Rev. James Arthur Calata
James Arthur Calata was born into a poor farming family at Debe Nek near King Williamstown. His father James Calata was a Presbyterian and his mother Eliza, an Anglican. He trained as a teacher at St.Mathews College and as a priest in the Anglican Church.
Calata served as a minister at St. James Mission at Cradock. During that time he took an active part both in Xhosa cultural affairs and in national church affairs, serving as president of the Inter-denominational African Ministers' Federation (IDAMF) and pressing for a larger and more responsible role for Africans, within the Anglican Church.
In 1943 he was nominated for the Bishopric of the Transkei, but pressure from white clergy prevented his election. He played a significant role in synods and missionary conferences in the Diocese of Grahamstown and also in provincial organisations. Religion and politics were inseparable concerns in Calata's life for he believed that Christianity would never develop genuine roots in South Africa until African grievances were dealt with and democracy prevailed.
He joined the African National Congress (ANC) in 1930 and in the same year was elected provincial president for the Cape, an office he held until 1949. Port Elizabeth, later a strong Congress centre, established its first ANC branch through his efforts. In 1936 he became Secretary-General of the ANC and was instrumental in having the autocratic Pixley Seme replaced as president, first by Z.R. Mahabane in 1937, then by A.B. Xuma three years later. He was thereafter staunchly loyal to Xuma. Selfless in his dedication to the Congress cause, he took no part in the personal rivalries and disputes that were so often a feature of ANC politics.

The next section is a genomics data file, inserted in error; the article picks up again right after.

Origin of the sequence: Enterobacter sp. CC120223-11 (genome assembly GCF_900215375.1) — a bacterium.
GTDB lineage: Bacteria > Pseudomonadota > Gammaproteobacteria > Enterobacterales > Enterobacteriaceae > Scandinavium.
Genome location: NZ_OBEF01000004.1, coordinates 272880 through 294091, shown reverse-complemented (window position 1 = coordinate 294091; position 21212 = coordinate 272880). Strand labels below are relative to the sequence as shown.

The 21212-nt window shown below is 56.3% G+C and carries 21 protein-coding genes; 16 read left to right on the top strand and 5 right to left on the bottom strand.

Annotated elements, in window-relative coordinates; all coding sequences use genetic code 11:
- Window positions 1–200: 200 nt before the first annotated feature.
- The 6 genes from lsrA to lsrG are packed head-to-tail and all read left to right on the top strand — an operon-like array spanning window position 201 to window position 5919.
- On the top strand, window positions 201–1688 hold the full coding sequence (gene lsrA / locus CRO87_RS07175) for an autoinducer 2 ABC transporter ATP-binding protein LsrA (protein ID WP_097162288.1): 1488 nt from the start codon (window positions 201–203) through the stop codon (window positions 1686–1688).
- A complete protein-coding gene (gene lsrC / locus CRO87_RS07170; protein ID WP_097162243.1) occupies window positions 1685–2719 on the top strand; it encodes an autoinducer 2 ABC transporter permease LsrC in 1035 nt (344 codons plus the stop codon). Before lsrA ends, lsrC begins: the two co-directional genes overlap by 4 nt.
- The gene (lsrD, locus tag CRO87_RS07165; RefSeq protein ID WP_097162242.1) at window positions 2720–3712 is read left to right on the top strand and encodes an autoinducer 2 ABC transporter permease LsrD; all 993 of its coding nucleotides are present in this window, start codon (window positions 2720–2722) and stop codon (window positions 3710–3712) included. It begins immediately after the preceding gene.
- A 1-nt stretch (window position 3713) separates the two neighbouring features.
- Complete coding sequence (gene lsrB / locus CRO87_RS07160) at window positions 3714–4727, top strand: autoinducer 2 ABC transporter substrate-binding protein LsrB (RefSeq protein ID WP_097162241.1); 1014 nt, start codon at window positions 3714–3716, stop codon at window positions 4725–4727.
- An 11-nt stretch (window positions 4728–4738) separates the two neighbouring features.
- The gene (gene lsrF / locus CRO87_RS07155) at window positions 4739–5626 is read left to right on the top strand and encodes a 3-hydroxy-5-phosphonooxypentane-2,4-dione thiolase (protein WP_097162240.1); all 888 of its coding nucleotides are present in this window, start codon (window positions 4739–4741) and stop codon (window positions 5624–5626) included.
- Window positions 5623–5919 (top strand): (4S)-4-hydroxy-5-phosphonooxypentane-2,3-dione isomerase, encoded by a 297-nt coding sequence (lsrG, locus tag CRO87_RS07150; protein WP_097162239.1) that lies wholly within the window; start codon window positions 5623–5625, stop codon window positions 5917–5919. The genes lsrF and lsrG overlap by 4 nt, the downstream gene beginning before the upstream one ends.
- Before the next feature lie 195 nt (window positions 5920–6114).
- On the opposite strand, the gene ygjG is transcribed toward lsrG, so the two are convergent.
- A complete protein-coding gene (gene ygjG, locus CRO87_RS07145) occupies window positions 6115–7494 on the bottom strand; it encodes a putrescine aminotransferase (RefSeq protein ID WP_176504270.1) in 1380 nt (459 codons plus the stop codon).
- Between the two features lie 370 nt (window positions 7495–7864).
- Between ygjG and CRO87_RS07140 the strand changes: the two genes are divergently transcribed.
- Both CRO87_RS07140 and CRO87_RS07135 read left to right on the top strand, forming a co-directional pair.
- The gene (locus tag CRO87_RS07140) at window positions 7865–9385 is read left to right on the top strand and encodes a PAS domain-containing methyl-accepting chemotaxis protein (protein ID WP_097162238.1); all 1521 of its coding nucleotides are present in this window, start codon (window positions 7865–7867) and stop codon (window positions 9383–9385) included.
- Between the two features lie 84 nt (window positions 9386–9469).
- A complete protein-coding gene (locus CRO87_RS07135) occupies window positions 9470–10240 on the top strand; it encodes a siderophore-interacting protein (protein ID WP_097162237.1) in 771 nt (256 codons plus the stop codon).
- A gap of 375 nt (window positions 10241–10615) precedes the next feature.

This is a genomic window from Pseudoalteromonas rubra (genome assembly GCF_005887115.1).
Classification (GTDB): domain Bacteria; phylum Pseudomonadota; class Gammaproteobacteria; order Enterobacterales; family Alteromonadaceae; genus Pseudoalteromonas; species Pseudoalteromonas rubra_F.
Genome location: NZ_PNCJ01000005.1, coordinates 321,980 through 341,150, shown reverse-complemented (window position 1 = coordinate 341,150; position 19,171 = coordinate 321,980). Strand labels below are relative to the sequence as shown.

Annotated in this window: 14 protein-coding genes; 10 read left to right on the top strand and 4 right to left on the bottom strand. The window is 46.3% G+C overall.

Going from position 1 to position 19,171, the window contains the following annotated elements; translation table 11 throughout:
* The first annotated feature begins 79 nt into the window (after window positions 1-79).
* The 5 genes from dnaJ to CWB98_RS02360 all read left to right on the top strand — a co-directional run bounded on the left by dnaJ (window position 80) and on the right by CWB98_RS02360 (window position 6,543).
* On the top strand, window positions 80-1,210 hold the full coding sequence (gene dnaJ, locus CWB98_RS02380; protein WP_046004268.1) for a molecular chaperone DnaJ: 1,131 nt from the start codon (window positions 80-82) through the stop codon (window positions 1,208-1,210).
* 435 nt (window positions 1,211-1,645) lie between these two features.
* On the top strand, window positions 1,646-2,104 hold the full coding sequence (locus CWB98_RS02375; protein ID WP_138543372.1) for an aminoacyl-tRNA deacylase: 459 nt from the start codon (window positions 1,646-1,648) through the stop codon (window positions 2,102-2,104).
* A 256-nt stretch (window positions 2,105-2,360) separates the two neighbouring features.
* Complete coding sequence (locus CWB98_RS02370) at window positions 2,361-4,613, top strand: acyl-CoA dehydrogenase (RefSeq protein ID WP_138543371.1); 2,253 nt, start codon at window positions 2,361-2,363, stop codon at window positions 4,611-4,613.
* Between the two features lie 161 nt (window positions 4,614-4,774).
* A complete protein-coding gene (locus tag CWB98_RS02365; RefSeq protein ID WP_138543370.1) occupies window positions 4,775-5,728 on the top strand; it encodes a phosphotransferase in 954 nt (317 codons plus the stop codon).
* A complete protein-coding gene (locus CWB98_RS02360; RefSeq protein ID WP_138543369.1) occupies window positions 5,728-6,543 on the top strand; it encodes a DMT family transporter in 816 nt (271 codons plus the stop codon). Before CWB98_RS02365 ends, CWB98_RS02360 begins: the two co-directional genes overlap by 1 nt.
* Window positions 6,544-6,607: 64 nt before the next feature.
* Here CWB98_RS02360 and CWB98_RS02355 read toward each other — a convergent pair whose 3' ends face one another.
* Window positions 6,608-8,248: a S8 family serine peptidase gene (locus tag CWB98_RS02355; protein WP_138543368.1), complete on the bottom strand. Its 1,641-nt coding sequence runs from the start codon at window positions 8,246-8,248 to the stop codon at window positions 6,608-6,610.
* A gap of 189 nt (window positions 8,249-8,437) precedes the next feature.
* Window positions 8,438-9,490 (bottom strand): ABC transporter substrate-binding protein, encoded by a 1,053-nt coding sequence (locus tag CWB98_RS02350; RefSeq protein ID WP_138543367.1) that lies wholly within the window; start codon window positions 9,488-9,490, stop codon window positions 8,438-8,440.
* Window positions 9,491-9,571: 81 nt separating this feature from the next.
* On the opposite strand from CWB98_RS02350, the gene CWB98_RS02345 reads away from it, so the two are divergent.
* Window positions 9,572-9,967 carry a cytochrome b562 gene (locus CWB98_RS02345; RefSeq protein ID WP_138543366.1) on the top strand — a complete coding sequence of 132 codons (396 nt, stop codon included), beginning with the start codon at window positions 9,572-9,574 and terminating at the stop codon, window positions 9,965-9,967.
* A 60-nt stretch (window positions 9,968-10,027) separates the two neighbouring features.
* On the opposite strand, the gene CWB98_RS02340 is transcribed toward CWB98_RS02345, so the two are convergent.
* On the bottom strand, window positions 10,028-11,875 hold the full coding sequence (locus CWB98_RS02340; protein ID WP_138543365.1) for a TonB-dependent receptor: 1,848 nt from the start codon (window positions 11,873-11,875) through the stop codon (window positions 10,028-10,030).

Calata combined a Christian perspective with instincts bred in the political atmosphere of the Cape. A basic faith in the value and the future prospects of inter-racial consultation and peaceful reconciliation prevented him from enthusiastically supporting the ANC's election boycott decision of 1946 and of 1948. He appeared to be adopting a cautious wait-and-see attitude towards the new National government, younger militants had already begun to make him a target for their attacks on the Congress old guard. In his capacity as secretary-general, Calata was signatory of the 1949 Programme of Action, but, like Xuma, found the proposal of the Youth League extreme.
Citing his long service and his many responsibilities outside the ANC in 1949, he did not seek to continue to serve either as Cape president or as secretary general. However, unlike Xuma, who retired from active politics after 1949, Calata continued to serve on the ANC national executive committee, where he sought to play a moderating role against what he saw as rising extremist influences. Chosen as ANC senior chaplain in 1950, he later also acted as Congress speaker. During the Defiance Campaign of 1952, he was banned from attending gatherings but was eventually allowed to carry on with his church work, although this came along with much harassment from the government.
In 1956 he chaired the Conference on the Tomlinson Report organised by IDAMF. He was jailed during the 1960 state of emergency. Shortly after his arrest, during a raid on his home, the police found no papers but noticed two historic photographs of ANC leaders on his wall. They became exhibits in one of the earliest cases under the Suppression of Communism Act, and Calata received a six months suspended sentence.
During the same year, he was appointed to the Council of the Anglican College of the Federal Theological Seminary. He was a canon of Grahamstown cathedral from 1959 up to the time of his death. He passed away on 16 June 1983 in Cradock.
- *New Dictionary of South African Biography vol.1. gives his name as James Arthur.
- *Source from DOE gives Arthur James.
- *Protest to Challenge gives James only as his first name.
- *Several internet sources conflict on the order of the two names.